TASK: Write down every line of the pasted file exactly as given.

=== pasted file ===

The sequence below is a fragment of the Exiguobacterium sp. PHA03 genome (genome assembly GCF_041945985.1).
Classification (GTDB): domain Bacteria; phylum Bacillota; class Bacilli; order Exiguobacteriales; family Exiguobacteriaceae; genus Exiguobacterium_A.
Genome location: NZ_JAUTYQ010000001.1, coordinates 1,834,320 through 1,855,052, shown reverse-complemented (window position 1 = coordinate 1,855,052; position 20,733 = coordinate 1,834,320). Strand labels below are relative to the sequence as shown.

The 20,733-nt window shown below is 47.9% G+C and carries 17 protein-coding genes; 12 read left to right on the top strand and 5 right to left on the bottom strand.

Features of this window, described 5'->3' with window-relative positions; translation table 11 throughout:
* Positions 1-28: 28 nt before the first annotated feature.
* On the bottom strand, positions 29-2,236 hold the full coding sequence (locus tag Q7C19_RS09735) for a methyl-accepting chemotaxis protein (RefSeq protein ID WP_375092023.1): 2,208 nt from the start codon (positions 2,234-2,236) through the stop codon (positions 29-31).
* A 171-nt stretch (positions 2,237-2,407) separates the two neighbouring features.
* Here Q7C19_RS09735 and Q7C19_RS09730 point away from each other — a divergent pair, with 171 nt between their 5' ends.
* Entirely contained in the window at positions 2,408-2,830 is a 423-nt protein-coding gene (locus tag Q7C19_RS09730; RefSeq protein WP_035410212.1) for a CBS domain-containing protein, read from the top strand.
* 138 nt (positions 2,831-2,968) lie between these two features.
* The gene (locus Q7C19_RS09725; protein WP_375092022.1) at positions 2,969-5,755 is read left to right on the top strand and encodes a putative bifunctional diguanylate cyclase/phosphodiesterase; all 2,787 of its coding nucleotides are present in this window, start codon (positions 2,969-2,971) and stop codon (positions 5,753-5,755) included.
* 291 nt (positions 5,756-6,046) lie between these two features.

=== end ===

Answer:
The sequence below is a fragment of the Exiguobacterium sp. PHA03 genome (genome assembly GCF_041945985.1).
Classification (GTDB): domain Bacteria; phylum Bacillota; class Bacilli; order Exiguobacteriales; family Exiguobacteriaceae; genus Exiguobacterium_A.
Genome location: NZ_JAUTYQ010000001.1, coordinates 1,834,320 through 1,855,052, shown reverse-complemented (window position 1 = coordinate 1,855,052; position 20,733 = coordinate 1,834,320). Strand labels below are relative to the sequence as shown.

The 20,733-nt window shown below is 47.9% G+C and carries 17 protein-coding genes; 12 read left to right on the top strand and 5 right to left on the bottom strand.

Features of this window, described 5'->3' with window-relative positions; translation table 11 throughout:
* Positions 1-28: 28 nt before the first annotated feature.
* On the bottom strand, positions 29-2,236 hold the full coding sequence (locus tag Q7C19_RS09735) for a methyl-accepting chemotaxis protein (RefSeq protein ID WP_375092023.1): 2,208 nt from the start codon (positions 2,234-2,236) through the stop codon (positions 29-31).
* A 171-nt stretch (positions 2,237-2,407) separates the two neighbouring features.
* Here Q7C19_RS09735 and Q7C19_RS09730 point away from each other — a divergent pair, with 171 nt between their 5' ends.
* Entirely contained in the window at positions 2,408-2,830 is a 423-nt protein-coding gene (locus tag Q7C19_RS09730; RefSeq protein WP_035410212.1) for a CBS domain-containing protein, read from the top strand.
* 138 nt (positions 2,831-2,968) lie between these two features.
* The gene (locus Q7C19_RS09725; protein WP_375092022.1) at positions 2,969-5,755 is read left to right on the top strand and encodes a putative bifunctional diguanylate cyclase/phosphodiesterase; all 2,787 of its coding nucleotides are present in this window, start codon (positions 2,969-2,971) and stop codon (positions 5,753-5,755) included.
* 291 nt (positions 5,756-6,046) lie between these two features.